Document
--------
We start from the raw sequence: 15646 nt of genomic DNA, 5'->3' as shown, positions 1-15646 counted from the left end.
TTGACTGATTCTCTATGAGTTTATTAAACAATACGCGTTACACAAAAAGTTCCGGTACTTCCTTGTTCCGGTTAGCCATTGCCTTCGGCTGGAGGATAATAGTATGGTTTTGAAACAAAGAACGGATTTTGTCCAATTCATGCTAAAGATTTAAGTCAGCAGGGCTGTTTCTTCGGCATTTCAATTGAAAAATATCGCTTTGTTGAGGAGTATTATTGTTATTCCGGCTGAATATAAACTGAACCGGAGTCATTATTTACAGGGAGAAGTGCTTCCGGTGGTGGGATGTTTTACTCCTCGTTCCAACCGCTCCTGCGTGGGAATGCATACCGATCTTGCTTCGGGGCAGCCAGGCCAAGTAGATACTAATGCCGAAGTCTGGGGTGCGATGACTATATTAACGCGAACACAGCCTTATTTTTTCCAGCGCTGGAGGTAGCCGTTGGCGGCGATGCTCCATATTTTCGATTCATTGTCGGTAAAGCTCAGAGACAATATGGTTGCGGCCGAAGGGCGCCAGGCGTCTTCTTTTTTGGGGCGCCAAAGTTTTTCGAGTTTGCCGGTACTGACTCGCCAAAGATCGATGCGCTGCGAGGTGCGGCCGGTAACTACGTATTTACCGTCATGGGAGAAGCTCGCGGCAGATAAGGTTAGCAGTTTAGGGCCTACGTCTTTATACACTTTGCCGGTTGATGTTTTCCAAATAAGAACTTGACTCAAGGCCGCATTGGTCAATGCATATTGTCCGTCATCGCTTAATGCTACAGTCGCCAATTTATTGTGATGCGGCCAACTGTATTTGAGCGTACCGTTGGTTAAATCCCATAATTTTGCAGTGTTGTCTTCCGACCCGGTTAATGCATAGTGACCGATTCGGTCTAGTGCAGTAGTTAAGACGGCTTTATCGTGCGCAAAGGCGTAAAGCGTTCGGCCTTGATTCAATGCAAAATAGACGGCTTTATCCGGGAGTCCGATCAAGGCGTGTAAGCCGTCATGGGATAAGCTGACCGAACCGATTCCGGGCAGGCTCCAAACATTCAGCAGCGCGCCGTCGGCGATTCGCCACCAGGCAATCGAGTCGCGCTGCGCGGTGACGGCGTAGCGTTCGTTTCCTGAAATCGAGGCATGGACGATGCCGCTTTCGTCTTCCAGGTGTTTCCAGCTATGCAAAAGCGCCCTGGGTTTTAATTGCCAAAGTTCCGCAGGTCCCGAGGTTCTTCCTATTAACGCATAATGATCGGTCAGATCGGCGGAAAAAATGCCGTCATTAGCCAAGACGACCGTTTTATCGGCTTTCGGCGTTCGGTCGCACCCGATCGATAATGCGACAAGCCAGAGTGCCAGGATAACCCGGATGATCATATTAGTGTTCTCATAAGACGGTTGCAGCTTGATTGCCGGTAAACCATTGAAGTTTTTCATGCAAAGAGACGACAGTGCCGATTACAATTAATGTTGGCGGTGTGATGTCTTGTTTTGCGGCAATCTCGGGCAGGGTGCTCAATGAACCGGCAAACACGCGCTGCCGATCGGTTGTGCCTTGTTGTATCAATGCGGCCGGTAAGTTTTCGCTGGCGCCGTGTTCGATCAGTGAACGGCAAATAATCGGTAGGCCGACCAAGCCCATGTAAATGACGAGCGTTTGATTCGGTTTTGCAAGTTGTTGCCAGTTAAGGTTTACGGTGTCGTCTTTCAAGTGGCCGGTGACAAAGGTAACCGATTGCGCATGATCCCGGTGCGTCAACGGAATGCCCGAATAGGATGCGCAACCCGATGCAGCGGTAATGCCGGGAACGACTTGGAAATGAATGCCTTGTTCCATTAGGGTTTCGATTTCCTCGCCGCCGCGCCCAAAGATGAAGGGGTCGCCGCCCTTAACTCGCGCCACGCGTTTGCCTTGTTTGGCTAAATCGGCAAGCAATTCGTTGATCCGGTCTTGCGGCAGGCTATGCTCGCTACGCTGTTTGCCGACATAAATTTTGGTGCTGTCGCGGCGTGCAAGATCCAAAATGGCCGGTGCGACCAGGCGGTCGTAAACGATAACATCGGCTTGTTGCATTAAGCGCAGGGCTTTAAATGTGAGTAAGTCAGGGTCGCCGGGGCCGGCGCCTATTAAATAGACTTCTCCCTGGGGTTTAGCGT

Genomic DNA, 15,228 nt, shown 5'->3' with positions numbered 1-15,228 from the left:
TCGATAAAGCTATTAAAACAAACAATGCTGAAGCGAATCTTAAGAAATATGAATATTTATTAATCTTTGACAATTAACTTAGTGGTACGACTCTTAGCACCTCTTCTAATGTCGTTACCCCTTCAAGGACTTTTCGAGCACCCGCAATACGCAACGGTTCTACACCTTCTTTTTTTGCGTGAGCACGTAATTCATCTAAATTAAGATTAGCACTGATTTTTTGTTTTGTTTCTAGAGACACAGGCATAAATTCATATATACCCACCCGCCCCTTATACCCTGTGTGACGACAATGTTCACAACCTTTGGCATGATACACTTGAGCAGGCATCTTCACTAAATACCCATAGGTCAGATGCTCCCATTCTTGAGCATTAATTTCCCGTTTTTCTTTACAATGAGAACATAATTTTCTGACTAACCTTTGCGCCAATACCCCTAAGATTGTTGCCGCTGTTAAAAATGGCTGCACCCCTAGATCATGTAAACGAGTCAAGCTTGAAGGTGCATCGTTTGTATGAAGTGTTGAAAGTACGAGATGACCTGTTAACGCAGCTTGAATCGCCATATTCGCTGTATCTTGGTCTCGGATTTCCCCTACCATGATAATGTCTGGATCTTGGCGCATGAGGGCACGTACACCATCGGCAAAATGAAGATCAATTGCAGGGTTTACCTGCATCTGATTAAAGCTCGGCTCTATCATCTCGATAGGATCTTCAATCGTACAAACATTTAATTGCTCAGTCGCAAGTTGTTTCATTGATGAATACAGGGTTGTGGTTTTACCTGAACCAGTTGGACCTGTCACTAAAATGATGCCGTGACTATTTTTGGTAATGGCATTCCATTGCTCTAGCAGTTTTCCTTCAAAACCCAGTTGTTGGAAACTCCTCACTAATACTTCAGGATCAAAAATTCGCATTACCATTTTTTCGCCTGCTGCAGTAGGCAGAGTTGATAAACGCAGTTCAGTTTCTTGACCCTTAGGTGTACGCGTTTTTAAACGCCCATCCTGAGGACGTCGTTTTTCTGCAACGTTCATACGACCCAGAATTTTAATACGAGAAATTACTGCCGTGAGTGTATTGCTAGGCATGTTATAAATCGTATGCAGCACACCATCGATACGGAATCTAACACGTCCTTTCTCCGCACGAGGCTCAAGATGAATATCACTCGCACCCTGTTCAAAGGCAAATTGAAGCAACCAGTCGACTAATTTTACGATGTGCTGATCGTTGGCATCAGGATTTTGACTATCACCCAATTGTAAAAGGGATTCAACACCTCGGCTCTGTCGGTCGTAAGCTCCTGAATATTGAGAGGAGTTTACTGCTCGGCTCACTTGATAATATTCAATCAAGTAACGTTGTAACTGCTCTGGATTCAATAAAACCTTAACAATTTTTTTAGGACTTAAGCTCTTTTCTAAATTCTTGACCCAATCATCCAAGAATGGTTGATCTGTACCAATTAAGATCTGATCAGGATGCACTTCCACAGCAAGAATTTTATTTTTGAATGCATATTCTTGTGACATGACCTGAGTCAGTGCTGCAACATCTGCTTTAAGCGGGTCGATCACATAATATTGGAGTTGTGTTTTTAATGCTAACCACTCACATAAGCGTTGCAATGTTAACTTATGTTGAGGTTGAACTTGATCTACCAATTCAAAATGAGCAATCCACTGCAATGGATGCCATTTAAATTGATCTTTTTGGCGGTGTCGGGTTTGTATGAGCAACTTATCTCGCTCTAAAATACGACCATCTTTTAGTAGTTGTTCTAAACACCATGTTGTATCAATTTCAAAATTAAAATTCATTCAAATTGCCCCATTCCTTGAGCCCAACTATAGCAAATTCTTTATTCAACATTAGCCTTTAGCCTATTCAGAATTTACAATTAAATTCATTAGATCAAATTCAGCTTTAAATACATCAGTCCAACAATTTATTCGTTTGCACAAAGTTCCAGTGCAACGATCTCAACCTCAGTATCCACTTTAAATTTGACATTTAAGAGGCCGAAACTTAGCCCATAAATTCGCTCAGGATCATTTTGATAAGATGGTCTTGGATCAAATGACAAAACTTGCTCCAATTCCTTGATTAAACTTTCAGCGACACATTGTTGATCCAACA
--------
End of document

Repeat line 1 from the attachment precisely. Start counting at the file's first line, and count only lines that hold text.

We start from the raw sequence: 15646 nt of genomic DNA, 5'->3' as shown, positions 1-15646 counted from the left end.